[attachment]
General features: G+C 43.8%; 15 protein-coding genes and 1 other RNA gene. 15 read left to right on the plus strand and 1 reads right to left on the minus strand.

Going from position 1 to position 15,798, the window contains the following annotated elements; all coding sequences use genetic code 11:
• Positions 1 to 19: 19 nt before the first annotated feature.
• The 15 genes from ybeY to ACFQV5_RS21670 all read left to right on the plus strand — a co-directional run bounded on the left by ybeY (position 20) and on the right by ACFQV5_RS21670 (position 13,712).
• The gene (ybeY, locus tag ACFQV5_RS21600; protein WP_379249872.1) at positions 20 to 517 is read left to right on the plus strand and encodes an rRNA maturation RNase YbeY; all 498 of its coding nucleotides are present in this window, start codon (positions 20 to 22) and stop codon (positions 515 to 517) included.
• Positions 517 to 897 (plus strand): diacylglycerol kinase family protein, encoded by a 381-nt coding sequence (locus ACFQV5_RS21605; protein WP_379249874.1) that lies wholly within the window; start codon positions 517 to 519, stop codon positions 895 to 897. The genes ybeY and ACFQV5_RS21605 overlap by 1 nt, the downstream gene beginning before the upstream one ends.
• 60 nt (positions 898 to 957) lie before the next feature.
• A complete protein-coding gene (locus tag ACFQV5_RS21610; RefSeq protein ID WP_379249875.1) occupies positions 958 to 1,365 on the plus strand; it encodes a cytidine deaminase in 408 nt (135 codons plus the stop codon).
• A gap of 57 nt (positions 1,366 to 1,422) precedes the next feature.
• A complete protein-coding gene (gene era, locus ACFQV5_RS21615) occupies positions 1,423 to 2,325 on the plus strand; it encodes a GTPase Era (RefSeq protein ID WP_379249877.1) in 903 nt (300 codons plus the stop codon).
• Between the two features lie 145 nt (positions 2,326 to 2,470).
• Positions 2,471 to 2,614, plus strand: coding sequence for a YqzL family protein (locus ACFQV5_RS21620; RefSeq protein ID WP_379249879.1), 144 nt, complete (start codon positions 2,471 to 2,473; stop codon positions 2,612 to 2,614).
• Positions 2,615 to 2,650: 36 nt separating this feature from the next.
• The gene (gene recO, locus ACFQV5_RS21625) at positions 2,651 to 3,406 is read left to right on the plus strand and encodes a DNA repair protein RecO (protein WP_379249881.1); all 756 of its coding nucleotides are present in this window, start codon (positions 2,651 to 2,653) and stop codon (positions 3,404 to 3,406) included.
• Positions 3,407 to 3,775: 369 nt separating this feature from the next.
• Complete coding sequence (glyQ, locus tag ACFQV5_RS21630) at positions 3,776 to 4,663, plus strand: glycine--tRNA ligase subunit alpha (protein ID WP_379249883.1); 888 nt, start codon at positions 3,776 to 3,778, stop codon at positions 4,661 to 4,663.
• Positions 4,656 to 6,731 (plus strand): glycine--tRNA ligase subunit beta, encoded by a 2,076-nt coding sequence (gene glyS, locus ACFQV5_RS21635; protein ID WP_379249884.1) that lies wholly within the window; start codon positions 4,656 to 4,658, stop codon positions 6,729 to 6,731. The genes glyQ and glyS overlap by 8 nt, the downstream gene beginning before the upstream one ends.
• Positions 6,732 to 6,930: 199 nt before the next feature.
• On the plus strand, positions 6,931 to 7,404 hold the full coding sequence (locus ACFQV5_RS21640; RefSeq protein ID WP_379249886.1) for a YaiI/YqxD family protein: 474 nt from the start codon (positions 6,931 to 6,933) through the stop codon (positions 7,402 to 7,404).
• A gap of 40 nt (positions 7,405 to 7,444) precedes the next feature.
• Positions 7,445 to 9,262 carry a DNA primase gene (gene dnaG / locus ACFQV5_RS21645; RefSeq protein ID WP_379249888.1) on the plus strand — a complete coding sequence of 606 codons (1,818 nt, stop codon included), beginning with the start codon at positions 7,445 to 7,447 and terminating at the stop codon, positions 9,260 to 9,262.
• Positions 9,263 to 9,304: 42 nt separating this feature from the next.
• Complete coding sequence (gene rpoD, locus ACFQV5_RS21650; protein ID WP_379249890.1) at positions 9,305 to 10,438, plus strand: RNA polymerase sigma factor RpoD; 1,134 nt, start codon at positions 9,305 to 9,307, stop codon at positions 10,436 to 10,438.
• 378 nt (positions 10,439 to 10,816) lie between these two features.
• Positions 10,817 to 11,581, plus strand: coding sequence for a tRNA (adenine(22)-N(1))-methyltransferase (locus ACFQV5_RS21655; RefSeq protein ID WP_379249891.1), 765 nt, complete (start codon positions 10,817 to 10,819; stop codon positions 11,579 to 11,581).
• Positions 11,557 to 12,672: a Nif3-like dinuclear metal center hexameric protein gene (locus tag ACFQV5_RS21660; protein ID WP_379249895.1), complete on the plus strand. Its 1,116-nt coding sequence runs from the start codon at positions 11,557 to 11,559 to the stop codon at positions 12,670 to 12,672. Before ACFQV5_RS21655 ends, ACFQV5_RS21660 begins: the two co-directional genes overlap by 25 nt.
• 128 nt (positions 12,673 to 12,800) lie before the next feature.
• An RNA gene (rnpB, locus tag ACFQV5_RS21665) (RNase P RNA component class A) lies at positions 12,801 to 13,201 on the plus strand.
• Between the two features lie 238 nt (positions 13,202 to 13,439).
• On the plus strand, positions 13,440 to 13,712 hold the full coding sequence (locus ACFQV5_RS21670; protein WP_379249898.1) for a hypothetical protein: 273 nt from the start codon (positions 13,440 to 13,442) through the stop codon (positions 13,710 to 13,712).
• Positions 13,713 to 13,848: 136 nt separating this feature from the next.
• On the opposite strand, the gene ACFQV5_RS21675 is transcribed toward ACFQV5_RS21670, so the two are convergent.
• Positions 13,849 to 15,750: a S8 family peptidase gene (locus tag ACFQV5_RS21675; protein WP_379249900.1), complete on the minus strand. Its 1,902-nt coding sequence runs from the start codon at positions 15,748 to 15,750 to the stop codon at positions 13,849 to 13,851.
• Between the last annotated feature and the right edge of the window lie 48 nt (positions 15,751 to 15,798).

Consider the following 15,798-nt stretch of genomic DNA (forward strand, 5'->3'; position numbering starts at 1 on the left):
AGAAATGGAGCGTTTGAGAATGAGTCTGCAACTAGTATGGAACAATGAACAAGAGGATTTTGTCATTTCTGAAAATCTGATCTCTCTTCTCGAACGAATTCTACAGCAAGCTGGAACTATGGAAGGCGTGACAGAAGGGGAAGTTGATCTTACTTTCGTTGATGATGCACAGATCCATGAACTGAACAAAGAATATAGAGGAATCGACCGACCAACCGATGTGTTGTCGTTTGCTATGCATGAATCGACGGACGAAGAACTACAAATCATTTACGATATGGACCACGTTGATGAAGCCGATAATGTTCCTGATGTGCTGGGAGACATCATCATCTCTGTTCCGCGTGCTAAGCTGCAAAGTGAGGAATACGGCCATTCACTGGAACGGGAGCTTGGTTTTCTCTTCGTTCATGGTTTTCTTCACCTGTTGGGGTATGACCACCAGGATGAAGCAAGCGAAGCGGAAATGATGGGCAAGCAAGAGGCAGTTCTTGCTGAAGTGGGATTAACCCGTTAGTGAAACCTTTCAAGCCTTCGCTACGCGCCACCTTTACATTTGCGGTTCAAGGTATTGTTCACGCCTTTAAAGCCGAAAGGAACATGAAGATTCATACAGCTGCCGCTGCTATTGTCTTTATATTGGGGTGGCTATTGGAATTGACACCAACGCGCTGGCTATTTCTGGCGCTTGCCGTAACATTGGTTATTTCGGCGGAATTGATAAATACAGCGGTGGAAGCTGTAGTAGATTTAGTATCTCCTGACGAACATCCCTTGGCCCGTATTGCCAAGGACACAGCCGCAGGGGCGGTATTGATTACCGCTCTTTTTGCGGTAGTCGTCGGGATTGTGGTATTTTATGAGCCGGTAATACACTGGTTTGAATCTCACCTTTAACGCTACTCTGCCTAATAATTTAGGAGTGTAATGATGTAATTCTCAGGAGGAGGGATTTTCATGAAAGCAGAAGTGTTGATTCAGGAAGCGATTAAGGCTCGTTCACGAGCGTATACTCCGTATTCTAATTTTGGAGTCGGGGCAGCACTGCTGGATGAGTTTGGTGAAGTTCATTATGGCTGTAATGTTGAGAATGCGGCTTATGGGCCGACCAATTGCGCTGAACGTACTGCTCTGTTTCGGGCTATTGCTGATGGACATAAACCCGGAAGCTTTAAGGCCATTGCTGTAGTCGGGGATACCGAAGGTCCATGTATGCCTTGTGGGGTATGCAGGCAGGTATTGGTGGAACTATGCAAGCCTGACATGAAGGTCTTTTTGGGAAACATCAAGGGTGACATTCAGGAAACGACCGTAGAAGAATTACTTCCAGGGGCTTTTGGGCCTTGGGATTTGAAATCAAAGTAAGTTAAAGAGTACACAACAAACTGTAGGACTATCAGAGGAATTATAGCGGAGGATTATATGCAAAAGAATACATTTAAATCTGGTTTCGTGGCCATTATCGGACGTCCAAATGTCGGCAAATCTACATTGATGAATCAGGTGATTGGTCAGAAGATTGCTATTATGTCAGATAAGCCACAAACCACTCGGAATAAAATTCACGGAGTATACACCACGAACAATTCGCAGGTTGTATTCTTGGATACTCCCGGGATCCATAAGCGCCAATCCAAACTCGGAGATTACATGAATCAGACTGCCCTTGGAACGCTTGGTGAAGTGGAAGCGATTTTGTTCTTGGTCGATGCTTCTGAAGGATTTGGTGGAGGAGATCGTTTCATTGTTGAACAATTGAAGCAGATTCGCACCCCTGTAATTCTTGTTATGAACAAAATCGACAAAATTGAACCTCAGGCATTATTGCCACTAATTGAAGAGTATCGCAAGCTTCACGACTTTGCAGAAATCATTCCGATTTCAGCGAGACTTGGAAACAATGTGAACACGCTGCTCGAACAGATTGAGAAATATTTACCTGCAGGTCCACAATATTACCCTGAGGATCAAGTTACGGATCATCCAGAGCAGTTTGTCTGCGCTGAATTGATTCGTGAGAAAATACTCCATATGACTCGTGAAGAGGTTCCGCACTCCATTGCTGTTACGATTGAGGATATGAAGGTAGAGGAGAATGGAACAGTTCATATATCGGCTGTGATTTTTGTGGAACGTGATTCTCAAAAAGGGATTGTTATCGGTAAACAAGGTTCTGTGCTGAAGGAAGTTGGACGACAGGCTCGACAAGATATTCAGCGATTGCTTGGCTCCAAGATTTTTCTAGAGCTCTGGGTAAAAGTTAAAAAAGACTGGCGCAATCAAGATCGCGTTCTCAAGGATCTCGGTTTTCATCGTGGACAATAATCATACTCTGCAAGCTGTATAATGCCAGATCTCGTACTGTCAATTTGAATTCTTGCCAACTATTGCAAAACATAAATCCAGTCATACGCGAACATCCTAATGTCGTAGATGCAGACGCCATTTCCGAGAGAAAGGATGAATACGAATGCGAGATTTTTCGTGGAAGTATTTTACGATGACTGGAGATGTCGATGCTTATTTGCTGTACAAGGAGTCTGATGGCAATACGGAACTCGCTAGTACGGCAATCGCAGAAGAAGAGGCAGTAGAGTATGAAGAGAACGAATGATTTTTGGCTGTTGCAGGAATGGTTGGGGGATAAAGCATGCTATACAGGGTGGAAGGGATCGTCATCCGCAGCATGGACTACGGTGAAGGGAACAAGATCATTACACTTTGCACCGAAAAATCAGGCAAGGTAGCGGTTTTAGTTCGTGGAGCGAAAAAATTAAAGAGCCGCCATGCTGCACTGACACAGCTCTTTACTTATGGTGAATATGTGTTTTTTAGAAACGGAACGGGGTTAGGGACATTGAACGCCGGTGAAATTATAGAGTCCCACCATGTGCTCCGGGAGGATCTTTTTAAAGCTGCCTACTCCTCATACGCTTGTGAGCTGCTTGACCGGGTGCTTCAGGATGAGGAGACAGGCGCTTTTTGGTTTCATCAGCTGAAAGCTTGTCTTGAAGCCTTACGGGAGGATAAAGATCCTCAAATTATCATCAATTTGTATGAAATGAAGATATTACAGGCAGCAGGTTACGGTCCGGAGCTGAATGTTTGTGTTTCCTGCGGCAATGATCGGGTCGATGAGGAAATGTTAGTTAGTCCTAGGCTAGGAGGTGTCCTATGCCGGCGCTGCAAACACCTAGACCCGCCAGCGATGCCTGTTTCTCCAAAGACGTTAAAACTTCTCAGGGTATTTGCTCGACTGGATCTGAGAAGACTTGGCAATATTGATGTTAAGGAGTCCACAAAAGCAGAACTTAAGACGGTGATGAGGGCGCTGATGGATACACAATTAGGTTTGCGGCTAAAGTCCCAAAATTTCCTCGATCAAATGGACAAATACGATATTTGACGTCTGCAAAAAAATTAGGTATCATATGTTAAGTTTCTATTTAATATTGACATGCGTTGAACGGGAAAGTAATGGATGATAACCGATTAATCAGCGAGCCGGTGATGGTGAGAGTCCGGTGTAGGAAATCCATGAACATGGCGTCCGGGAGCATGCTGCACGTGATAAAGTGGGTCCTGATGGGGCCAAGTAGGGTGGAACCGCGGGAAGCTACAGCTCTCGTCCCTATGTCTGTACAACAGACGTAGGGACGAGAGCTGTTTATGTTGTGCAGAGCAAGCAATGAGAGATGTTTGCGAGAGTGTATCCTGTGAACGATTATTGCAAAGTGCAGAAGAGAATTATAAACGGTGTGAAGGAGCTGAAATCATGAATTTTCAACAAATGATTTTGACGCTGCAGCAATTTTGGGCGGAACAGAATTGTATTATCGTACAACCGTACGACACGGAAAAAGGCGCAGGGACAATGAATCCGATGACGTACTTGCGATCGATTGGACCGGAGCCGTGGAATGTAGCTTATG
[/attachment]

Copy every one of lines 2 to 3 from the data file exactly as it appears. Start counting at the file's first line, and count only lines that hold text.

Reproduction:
Going from position 1 to position 15,798, the window contains the following annotated elements; all coding sequences use genetic code 11:
• Positions 1 to 19: 19 nt before the first annotated feature.